The American Taxpayer Relief Act of 2012 is the first big political story of 2013. Reactions have been mixed, but I’ve noticed that many news reports have focused on how the bill will affect the wealthiest Americans. This despite the fact that 77 percent of the nation will see a tax hike this year. Think Progress has published a helpful “by the numbers” article that explains how the bill affects payers at different levels:
The Bush tax cuts expire for just 0.7 percent of taxpayers. The expiration will occur on income in excess of $400,000 (or $450,000 for a couple). This translates into “a little over 1 million Americans” according to the Tax Policy Center. The capital gains and dividend tax will also increase to 20 percent for wealthy earners.
The top 1 percent will pay an average of $73,633 more in taxes. Bloomberg News noted that, “among households with incomes between $500,000 and $1 million, taxes would go up by an average of $14,812.”
77 percent of households will see a tax hike. Due to the expiration of a cut in the payroll tax, most workers will see their taxes increase slightly in 2013. The expiration of the payroll tax cut will deal a significant blow to the economy.
Beside the news that this is the first significant tax increase for the rich in 20 years, that last bit of information is probably the biggest story to emerge from the bill. As the article says, the richest 0.7 percent of taxpayers amounts to only 1 million Americans or so. Bloomberg notes that the majority of Americans will see a tax increase “because of the expiration of a payroll tax cut.” While they claim that the heaviest “burden” will fall on the richest tax payers, they also admit that the so-called burden “is concentrated at the very top of the income scale.”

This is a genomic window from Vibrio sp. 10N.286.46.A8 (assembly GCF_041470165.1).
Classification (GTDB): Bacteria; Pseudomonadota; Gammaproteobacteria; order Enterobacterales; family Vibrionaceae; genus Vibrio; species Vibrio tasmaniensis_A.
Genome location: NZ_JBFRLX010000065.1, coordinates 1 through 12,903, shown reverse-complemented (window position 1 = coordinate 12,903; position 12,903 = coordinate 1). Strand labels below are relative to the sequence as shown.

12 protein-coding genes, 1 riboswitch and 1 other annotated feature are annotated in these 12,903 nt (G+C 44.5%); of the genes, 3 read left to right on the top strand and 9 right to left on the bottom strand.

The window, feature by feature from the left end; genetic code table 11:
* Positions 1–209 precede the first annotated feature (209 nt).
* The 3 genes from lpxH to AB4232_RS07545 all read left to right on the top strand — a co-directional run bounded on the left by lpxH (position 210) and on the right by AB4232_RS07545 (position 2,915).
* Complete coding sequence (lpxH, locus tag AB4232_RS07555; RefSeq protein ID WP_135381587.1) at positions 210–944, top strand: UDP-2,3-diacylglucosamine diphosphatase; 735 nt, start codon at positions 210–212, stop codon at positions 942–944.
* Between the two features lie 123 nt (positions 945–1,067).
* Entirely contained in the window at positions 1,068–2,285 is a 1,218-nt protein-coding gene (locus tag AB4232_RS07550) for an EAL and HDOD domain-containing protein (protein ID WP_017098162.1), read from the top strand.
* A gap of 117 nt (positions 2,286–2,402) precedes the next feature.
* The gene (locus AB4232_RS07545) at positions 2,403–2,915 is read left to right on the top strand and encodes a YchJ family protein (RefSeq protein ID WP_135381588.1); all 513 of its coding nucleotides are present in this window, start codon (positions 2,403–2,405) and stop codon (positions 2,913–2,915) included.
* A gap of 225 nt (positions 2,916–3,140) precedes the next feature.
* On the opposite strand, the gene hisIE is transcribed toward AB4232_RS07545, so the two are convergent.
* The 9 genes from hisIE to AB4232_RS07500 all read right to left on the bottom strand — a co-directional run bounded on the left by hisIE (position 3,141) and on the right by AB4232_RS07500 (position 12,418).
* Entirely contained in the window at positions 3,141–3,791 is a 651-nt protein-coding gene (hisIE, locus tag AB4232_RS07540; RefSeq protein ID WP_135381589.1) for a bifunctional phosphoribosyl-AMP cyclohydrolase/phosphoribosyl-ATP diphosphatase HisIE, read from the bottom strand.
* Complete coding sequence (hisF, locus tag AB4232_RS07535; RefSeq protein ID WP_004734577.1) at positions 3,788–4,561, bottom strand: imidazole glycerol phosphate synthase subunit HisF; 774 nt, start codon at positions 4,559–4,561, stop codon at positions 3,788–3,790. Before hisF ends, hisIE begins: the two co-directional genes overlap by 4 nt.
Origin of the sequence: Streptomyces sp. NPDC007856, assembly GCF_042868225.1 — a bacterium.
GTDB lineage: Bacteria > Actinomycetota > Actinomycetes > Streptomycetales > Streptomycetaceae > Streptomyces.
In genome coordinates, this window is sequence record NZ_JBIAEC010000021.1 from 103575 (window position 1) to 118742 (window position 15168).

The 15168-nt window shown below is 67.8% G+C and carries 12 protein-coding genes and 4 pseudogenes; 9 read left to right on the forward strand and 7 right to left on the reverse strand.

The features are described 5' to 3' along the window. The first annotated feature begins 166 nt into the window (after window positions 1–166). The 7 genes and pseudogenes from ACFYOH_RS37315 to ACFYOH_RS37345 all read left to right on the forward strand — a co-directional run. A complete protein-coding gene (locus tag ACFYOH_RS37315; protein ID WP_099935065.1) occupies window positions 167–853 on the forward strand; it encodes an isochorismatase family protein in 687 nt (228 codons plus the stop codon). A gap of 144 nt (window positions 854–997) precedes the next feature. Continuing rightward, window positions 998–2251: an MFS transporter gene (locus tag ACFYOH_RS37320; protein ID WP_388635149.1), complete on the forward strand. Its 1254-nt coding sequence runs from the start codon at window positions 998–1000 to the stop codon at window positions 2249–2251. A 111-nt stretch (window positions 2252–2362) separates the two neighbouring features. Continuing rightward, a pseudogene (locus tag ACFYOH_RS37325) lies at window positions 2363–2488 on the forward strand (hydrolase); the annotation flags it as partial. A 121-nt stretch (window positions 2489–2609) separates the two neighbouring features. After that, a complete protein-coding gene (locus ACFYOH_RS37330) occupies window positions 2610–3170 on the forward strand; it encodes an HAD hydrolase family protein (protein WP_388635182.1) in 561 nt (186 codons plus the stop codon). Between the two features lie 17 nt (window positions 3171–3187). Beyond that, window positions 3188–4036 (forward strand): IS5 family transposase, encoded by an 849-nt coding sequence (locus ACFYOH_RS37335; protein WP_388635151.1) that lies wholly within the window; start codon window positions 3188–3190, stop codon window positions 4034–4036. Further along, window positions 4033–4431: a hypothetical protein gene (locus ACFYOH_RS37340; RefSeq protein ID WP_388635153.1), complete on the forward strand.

The Wallstreet Journal paints a similar picture, but their report emphasizes the purported effect on the rich to an even greater degree:
But most of the changes in the bill affect high earners. All told, more than 90% of the tax increases in the bill would fall on households with income of $1 million or more, said economist Roberton Williams of the Tax Policy Center, a nonpartisan group in Washington.
For a couple with one child and $1 million of income, including $250,000 of itemized deductions, the tax increase from higher rates and other provisions taking effect next year would run almost $37,000 over what they paid in 2012, according to estimates made by Dave Kautter, an official with the Kogod Tax Center at American University.
There’s no mention of the payroll tax cuts until more than halfway through the article:
For millions of wage earners, the most immediate effect of the bill would be the payroll-tax increase, which would reduce their take-home pay. For an individual earning the maximum 2013 cap of $113,700 or more, the increase would amount to nearly $200 per month.
There aren’t any numbers provided for people making less than $113,700, but at the end of the article they do they mention the American Opportunity Tax Credit, the Child Tax Credit, and the Earned Income Tax Credit. Apparently the rich get taxed and the poor get tax credits.
For someone making $1 million a year, $37,000 is less than four percent of their income. I’ve seen different numbers from different sources, but the middle class is seeing a roughly proportional—though not equal—increase in taxes because the payroll tax cut is expiring. The Associated Press reports that someone making $50,000 a year will pay approximately $1,000 more in taxes in 2013, or roughly two percent of their income. That same Associated Press report, which was used on numerous websites from NPR to Fox News, ends with the following quote from Robertson Williams: “If you’re rich, you’re almost certain to get a big tax increase.” That’s the idea these stories want to leave you with.